Attendees at this year's Republican National Convention may be carrying concealed guns — but not super soakers.
The RNC has already banned a list of weapons, including lumber, hatchets, gas masks, chains, and water guns, the Associated Press reported. However, both Tampa, Florida and and Charlotte, North Carolina — the host cities of the Republican and Democratic conventions, respectively — have laws which make it illegal to ban concealed guns, the Daily Beast reported.
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Tampa's City Council has been working to lift the ban for the upcoming RNC, which is taking place August 27 through 30, The Ledger reported. The council voted Thursday to ask Florida's Governor Rick Scott to help them ban concealed weapons outside the Convention, according to the Ledger.
“We believe it is necessary and prudent to take this reasonable step to prevent a potential tragedy,” council member Lisa Montelione said in the draft letter to Gov. Scott, the Ledger reported.
Charlotte set up a new city ordinance in January for "extraordinary event zones," or specific areas where people are prohibited from carrying backpacks and other items, according to the AP. Though the city wanted to ban guns in those zones, state law allows people to carry concealed weapons unless they're at a parade or protest, making banning guns at the DNC tricky, the AP reported.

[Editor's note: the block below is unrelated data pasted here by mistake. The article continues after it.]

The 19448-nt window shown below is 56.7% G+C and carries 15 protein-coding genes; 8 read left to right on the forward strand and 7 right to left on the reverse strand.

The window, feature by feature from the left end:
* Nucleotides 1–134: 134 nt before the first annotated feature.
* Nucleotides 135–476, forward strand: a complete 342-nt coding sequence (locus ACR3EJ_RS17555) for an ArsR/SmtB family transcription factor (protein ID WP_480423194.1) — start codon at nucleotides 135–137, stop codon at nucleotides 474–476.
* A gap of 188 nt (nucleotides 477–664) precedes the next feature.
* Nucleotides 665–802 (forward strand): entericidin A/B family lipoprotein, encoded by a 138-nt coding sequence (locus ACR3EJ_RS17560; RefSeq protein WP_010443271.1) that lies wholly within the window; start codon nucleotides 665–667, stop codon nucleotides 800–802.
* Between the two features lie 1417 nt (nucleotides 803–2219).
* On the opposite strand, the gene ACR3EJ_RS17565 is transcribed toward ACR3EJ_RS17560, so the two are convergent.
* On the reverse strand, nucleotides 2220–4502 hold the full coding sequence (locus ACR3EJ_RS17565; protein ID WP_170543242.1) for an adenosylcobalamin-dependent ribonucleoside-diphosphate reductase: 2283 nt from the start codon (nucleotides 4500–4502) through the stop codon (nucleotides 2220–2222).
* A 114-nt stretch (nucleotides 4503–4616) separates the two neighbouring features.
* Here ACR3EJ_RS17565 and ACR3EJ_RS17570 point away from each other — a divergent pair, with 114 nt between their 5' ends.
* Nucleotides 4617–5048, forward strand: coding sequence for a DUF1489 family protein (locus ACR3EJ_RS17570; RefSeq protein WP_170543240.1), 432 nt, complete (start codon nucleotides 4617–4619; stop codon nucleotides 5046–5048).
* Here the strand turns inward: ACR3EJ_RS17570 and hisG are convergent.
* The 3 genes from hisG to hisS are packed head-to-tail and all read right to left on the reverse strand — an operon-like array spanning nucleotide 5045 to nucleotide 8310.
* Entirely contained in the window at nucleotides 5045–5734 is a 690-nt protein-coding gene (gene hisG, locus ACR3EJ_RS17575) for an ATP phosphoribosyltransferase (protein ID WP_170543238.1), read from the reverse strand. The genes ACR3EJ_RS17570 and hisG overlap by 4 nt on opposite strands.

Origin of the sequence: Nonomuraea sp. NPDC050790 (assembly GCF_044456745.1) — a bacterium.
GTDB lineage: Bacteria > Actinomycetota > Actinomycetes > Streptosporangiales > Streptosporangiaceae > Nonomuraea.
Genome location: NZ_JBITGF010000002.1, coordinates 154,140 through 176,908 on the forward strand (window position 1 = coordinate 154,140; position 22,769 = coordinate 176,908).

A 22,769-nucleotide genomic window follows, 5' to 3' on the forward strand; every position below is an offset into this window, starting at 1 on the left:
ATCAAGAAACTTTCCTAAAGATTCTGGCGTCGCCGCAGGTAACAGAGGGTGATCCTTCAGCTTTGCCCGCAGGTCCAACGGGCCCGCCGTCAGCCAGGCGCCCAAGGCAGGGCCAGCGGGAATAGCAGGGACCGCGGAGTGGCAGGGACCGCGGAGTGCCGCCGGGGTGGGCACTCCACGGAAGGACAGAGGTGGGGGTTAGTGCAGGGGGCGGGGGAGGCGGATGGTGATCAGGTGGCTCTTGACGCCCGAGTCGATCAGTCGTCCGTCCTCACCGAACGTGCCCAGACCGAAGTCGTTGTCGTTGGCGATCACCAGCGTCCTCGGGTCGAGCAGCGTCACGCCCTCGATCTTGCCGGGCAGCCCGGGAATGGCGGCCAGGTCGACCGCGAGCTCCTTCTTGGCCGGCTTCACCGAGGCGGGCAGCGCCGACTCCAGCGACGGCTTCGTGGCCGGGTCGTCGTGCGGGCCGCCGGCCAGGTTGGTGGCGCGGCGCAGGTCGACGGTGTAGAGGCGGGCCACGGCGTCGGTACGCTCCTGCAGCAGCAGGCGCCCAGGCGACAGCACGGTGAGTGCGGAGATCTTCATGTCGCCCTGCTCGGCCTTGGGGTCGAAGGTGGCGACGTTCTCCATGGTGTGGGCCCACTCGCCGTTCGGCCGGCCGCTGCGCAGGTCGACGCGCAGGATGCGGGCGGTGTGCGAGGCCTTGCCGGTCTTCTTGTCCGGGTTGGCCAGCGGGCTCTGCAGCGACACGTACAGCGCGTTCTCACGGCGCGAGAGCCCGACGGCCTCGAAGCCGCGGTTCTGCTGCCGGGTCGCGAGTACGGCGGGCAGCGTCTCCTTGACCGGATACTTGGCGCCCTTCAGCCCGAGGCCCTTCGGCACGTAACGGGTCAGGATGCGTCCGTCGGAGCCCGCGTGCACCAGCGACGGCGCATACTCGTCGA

The Secret Service has banned civilians from carrying guns inside both of the arenas where the conventions are taking place, the AP reported.
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Tampa's Mayor Bob Buckhorn said the state law, which makes it easier for officials to ban water guns than real weapons, has made the city "look silly," Businessweek reported.
"We're kind of constrained by the state law," said Mayor Buckhorn.
Thousands of delegates, journalists and politicians will attend the multi-day conventions in Tampa and Charlotte. Though both cities have hosted major events before, including four Super Bowls in Tampa and the National Rifle Association convention in Charlotte, neither has handled such high-profile political events, according to the Associated Press.
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